Fr. Jacob Dankasa – My Blog

Archive for September 2017

The teaching of Christ in our Gospel today (Mt. 18:15-20) seems to go contrary to our perceived everyday model of reconciliation. In our everyday life we instinctively expect the person who offends us to come seeking for reconciliation. On the contrary, Christ lies the responsibility for initiating reconciliation with the person who is offended: “if your brother sins against you, go and tell him his faults.” Christ admonishes us to reach out to the offender. This goes with a lot of humility. 

Christ presents four steps towards reconciliation: First is a private consultation. Effective reconciliation begins by privately seeking it. It will be counter productive to tell the whole about a wrong doing committed against you by someone before making the person in question know about it. This may jeopardize the process. In a Christian spirit, let the person be the first to know that you feel offended by his/her actions. When this first step fails Christ gave a second step where you involve one or two responsible people that can help mediate. Be sure that such people are truly responsible because some people can make matters worse between you. The third step, if the second fails, is to involve the church or the community.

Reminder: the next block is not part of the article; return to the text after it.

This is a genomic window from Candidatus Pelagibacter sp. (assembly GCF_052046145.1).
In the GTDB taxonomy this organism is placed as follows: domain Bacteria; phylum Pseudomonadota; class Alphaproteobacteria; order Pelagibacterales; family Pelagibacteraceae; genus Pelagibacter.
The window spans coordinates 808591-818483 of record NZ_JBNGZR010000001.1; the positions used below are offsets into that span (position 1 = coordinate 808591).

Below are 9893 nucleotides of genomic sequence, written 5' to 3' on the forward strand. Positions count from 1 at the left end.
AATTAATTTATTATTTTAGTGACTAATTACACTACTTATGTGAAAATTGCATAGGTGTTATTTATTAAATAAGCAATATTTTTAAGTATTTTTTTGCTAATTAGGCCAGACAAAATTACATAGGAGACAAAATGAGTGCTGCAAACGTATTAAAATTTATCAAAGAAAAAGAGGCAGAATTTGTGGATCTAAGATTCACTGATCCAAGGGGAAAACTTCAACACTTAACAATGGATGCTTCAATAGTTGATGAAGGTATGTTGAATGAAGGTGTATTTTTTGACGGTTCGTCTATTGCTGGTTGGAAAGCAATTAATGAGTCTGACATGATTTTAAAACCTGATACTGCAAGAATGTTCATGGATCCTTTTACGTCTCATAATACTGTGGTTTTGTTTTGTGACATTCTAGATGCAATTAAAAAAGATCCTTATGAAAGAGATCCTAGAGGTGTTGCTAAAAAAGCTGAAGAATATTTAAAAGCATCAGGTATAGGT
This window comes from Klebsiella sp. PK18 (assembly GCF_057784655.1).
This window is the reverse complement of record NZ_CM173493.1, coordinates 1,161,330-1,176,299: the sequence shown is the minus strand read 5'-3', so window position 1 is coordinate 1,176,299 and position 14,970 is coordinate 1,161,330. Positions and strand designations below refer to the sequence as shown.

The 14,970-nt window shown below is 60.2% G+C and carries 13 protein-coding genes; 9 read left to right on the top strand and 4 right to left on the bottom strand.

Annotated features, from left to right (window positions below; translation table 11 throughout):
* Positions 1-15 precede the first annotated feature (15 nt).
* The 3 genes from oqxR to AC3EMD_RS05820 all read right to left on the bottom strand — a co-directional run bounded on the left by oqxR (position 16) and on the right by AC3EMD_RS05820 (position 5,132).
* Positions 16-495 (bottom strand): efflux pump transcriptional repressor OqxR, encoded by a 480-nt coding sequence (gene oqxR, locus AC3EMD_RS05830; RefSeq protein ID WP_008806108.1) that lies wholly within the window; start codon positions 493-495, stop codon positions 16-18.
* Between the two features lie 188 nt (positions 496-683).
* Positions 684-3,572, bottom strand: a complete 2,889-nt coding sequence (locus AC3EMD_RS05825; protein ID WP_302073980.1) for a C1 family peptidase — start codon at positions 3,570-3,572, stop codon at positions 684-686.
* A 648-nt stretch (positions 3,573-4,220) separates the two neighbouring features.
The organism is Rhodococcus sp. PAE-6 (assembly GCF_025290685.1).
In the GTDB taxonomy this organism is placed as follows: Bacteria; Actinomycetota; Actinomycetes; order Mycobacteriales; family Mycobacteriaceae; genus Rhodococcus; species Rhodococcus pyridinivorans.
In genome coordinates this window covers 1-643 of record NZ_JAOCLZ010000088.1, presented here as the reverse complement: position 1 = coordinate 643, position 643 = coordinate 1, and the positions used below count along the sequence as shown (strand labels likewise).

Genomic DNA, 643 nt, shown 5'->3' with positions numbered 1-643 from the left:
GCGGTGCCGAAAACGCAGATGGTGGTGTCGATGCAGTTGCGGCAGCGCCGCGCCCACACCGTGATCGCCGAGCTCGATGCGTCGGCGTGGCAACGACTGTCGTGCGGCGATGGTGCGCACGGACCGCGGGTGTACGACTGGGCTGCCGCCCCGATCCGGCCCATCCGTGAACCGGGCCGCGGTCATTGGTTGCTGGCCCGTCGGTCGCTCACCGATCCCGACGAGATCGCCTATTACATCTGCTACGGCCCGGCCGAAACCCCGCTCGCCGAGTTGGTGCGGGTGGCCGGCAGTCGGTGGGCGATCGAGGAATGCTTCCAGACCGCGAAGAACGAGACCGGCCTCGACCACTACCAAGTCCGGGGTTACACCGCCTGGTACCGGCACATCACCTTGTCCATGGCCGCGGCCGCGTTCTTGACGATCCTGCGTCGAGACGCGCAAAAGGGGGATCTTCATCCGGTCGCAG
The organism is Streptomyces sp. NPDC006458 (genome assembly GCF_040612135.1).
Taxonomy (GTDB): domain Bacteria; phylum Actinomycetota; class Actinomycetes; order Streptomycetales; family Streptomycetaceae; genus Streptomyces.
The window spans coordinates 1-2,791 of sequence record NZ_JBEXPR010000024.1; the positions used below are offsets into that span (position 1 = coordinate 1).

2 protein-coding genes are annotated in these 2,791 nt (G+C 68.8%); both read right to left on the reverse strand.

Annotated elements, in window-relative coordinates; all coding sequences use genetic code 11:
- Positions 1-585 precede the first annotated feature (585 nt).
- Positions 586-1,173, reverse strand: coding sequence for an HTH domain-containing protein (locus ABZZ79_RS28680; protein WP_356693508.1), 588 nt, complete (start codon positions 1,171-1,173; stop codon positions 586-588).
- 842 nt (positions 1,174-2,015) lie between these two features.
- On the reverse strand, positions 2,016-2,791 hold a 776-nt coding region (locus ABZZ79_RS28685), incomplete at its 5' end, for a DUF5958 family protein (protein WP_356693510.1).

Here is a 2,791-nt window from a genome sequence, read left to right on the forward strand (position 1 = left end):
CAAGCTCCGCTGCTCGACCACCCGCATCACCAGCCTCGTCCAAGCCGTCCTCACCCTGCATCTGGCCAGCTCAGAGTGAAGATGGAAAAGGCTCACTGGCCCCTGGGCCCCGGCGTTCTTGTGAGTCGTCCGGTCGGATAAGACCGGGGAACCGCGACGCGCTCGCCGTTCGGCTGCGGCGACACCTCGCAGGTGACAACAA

The last step, if all fail, is to treat the person “as you would a Gentile or a tax collector.” This last step can be misunderstood. Many may think that this means you have finished trying; you should hate the person or treat the person with disdain. Definitely, that’s not the kind of advice we will expect from a person like Jesus who symbolizes persistent love. When Christ advised his listeners to treat the person as they would a Gentile or a Tax collector, he is asking them to follow his (Jesus) footsteps. How did Jesus treat the Gentiles and the tax collectors? You remember what he did to the Samaritan woman at the well who was considered to be a Gentile? Remember what he did to Zacchaeus and Levi who were considered to be tax collectors? He didn’t condone their behaviors neither did he hate them or despise them. He never got done with them, he never finished trying. 

This last step is about the most challenging. Christ is asking us to still forgive and love even when our efforts for reconciliation fail. It is not an invitation to hate, but it is a christian call to never give up on trying to win back a brother or sister. If we can do nothing else, we can at least continue to pray for the person and still leave room that someday reconciliation may be achieved. This was reiterated by St. Paul in the second reading (Rom. 13:8-10): “owe nothing to anyone, except to love one another…. Love does no evil to the neighbor.” When you seek reconciliation and the other refuses, you’re exonerated in the side of God. The burden of sin is taken away from you. But continue to lift the person up to God. This is so weird and difficult. But a christian is known by his weird and difficult actions that eventually lead to God.